A 1975 study by Worchel, Lee, and Adewole examined how people’s perceptions were impacted by scarcity. To begin the study, participants were asked to rank chocolate chip cookies. My coworker Lanya Olmstead wrote an article that describes the experiment “In one jar, [the researchers] placed 10 cookies, and in another, two of the same cookies. Despite the fact that the cookies in both jars were identical, the two-cookie jar received ratings that were twice as high as the 10-cookie jar.”
However, you must be careful with your wording if you want to apply this principle correctly. People will be very receptive if you approach the scarcity concept as if there used to be a ton of a product or service, but due to popular demand there are only a few left. The idea won’t work as well, however, if you approach it from the perspective that there aren’t many products in total and you should buy it right away. To learn more about the significance of that distinction, read this post by Nir and Far.
Ever questioned why it’s so difficult to pass up a sale at your preferred clothing retailer?
People frequently make decisions based on the first piece of information they are given, which is referred to as anchoring. I’ll be thrilled if I find jeans at my favorite store that usually sell for $50 on sale for $35. I’ll think, “I just got a crazy deal on these jeans.” I might even purchase them. But my friend won’t be nearly as impressed if she usually buys $20 jeans.
Knowing about anchoring is crucial for marketers, especially if you ever run a promotion. The anchor should be set by clearly stating the product’s original price and then showing the sale price next to it. You could even mention the percentage off that your customers will receive when they make a purchase.
7) The Baader-Meinhof Phenomenon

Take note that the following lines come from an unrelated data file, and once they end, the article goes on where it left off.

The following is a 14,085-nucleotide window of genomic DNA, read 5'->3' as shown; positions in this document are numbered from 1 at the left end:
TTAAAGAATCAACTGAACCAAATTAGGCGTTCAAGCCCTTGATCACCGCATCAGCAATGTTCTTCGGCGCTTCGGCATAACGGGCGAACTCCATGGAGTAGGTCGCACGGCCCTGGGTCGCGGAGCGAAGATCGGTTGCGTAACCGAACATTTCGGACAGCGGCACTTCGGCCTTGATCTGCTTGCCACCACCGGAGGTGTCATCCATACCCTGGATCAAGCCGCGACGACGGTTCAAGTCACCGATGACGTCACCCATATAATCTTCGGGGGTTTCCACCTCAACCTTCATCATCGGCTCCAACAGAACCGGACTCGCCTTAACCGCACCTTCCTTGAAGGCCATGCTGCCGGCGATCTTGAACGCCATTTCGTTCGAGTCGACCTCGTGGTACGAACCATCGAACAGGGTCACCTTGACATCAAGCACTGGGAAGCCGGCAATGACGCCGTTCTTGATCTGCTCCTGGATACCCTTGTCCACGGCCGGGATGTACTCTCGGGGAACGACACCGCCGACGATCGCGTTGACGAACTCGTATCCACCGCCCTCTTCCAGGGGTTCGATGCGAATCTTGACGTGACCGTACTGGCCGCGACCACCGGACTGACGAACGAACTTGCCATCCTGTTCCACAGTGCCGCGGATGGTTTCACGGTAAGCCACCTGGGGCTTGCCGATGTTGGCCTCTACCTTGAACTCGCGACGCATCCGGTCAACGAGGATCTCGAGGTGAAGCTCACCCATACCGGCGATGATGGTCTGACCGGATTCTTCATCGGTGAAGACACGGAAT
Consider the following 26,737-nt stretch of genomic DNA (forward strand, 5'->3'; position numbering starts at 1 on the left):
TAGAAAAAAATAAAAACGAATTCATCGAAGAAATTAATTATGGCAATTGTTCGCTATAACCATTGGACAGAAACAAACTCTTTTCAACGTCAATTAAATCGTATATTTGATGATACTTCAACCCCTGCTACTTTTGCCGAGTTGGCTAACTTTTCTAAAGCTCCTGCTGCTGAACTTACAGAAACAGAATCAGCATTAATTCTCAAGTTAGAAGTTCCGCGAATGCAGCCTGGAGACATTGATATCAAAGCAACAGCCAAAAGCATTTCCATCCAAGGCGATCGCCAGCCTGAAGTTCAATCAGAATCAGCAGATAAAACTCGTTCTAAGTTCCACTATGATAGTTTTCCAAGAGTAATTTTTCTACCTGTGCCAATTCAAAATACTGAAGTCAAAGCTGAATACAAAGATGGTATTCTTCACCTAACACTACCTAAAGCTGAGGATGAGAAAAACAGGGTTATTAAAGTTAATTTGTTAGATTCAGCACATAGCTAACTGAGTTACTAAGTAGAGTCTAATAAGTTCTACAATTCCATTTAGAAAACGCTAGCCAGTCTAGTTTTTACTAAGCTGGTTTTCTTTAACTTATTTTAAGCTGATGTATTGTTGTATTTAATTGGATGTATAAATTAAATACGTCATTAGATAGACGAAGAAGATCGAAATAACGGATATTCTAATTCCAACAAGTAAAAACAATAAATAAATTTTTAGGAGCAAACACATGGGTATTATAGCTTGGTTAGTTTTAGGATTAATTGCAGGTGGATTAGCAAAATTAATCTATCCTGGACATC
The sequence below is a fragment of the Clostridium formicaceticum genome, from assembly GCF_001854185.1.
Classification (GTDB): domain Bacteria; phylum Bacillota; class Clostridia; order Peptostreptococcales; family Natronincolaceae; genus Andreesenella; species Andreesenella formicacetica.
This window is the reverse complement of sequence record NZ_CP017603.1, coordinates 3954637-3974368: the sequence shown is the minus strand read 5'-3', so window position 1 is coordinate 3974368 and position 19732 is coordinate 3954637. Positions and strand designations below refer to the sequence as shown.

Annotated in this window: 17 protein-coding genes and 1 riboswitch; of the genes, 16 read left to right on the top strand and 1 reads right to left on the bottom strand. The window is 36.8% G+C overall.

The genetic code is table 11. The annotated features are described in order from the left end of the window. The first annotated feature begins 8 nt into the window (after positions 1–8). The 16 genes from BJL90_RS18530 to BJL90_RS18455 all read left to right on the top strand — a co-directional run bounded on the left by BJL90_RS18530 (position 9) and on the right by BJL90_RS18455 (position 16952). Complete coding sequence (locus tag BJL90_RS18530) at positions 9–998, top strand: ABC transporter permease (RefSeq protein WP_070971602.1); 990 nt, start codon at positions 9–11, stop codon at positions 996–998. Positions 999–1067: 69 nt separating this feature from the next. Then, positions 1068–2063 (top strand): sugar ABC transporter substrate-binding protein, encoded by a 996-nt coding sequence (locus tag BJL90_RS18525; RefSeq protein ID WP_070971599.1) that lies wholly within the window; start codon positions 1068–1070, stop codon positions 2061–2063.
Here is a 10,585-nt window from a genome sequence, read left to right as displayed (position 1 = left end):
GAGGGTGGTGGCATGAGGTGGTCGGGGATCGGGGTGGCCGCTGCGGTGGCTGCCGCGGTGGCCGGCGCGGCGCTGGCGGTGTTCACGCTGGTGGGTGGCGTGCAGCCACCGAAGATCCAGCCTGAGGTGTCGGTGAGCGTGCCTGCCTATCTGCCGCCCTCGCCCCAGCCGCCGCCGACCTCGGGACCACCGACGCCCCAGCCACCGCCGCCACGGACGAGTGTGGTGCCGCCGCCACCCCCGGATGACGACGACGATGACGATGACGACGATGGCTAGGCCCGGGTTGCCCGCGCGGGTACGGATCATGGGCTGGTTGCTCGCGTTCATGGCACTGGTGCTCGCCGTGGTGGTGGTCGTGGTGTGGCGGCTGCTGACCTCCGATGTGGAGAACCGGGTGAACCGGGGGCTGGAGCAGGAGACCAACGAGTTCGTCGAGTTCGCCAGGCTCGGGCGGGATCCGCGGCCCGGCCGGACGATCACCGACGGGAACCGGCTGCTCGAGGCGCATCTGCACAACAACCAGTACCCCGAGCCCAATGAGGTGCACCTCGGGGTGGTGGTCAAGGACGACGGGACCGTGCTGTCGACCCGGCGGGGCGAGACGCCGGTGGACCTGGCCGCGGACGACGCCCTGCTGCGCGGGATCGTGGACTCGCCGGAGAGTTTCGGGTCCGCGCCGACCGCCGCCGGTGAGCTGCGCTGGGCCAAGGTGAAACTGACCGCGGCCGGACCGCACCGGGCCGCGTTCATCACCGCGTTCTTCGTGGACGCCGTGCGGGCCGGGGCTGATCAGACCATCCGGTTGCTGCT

Ever seen a product everywhere you turn after hearing about it? The Baader-Meinhof Phenomenon deserves praise. When you first come across something, it starts to happen, and then you start to notice it popping up in regular life. All of a sudden, the product is advertised on TV all the time. And you just so happen to walk down the aisle of the grocery store and see it. And every single one of your friends has the item.
I know, it’s strange. Here’s why this new thing is suddenly appearing everywhere.
This phenomenon, also known as “the frequency illusion,” is said by PS Mag to be brought on by two processes. “A new word, object, or idea triggers the first type of attention, selective attention, which causes you to unconsciously keep an eye out for it and, as a result, find it surprisingly frequently. Confirmation bias, the second process, reassures you that each sighting is additional evidence that the thing has suddenly become omnipresent.”
This phenomenon is the reason nurturing is so crucial for marketers. You should make yourself “everywhere” once someone starts to notice your brand (i.e., starts browsing your website). You could improve their chances of converting by sending them personalized nurturing emails and retargeting ads based on their behavior.
8) Verbatim Effect
A study by Poppenk, Joanisse, Danckert, and Köhler found that people are more likely to recall the general idea of something rather than the specifics. Consequently, when you attend a seminar on how to blog for your business, you’ll probably remember specifics like “Have someone else review your work, not “Send a Google Doc to a peer three business days in advance so they can review your work.” Use Track Changes to keep track of the changes you missed.”